SpaceX fires rocket engines at historic Kennedy Space Center launch pad
Company targets Feb. 18 launch from Cape Canaveral
CAPE CANAVERAL, Fla. – Smoke and fire poured from a Kennedy Space Center launch pad on Sunday, the first time since NASA's final shuttle mission blasted off more than five years ago.
It only lasted for a few seconds, as planned, but the long-awaited test-firing of a Falcon 9 rocket's nine main engines around 4:30 p.m. signaled that historic launch pad 39A may soon begin a new chapter launching commercial rockets, News 6 partner Florida Today reported.
And SpaceX may soon be ready to resume launches from Florida, halted after its rocket explosion last September.
SpaceX will review data from the "static fire" test, but may be ready to launch supplies to the International Space Station for NASA as soon as Saturday, Feb. 18, around 10 a.m.
Sunday's engine firing, which SpaceX confirmed on Twitter, completed several days of work to shake out new systems installed at pad 39A for Falcon launches.
The rocket on Friday was rolled up to the pad and lifted vertical. Preparations were in place to complete the test that day or on Saturday, but it took more time.
The countdown rehearsal, which SpaceX performs before every mission, involves fueling the rocket with rocket-grade kerosene and liquid oxygen and then briefly lighting its Merlin 1D engines.
SpaceX's Florida missions so far have launched just down the coast at Cape Canaveral Air Force Station's Launch Complex 40. But that pad was severely damaged when a Falcon 9 exploded on Sept. 1 while it was being fueled for a test just like the one completed Sunday.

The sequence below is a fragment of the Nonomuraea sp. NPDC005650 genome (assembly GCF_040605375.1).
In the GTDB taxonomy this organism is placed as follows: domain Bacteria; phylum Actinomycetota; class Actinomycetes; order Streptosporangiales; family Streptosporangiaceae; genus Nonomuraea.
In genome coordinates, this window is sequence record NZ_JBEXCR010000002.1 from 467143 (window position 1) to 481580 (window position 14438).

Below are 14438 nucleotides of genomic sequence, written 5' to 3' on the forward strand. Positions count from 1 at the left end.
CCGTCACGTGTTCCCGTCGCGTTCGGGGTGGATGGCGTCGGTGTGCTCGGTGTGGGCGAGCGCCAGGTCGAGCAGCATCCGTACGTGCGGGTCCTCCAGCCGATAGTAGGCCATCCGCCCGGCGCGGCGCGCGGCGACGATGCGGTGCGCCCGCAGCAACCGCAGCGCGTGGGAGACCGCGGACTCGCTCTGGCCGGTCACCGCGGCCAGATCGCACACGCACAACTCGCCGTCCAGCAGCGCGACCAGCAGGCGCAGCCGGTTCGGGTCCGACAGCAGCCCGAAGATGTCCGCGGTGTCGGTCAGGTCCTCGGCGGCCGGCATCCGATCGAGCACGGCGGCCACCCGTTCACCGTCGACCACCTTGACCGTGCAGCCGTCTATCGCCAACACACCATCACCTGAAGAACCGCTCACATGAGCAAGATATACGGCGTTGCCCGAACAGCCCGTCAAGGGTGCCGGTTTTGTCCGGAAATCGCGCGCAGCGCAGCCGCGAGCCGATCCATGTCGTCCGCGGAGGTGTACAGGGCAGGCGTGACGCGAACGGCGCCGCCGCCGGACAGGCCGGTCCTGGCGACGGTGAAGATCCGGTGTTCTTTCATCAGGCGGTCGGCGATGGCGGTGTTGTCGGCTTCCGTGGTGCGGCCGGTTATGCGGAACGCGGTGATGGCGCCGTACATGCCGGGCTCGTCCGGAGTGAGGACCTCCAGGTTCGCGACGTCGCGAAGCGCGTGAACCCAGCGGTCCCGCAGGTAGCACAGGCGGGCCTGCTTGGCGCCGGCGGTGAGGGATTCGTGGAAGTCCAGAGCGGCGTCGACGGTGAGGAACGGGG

An investigation found that solid oxygen that formed during fueling likely caused a breach in a helium pressure tank in the rocket's upper stage.
SpaceX modified its fueling procedures and last month returned to flight from California with a successful launch of commercial satellites for Iridium Communications.
Now the company hopes to begin launching frequently from Florida, perhaps as often as every two or three weeks, to work through its backlog of missions.
The Federal Aviation Administration must issue SpaceX a license to start launching from pad 39A at KSC. The company then will have two Space Coast pads available as soon as it completes repairs to Launch Complex 40, likely later this year.
SpaceX hopes to debut its heavy-lift Falcon Heavy rocket with a launch from KSC this year. Next year, from the same pad that launched Apollo astronauts to the moon and space shuttle crews, SpaceX plans to start launching astronauts to the International Space Station.
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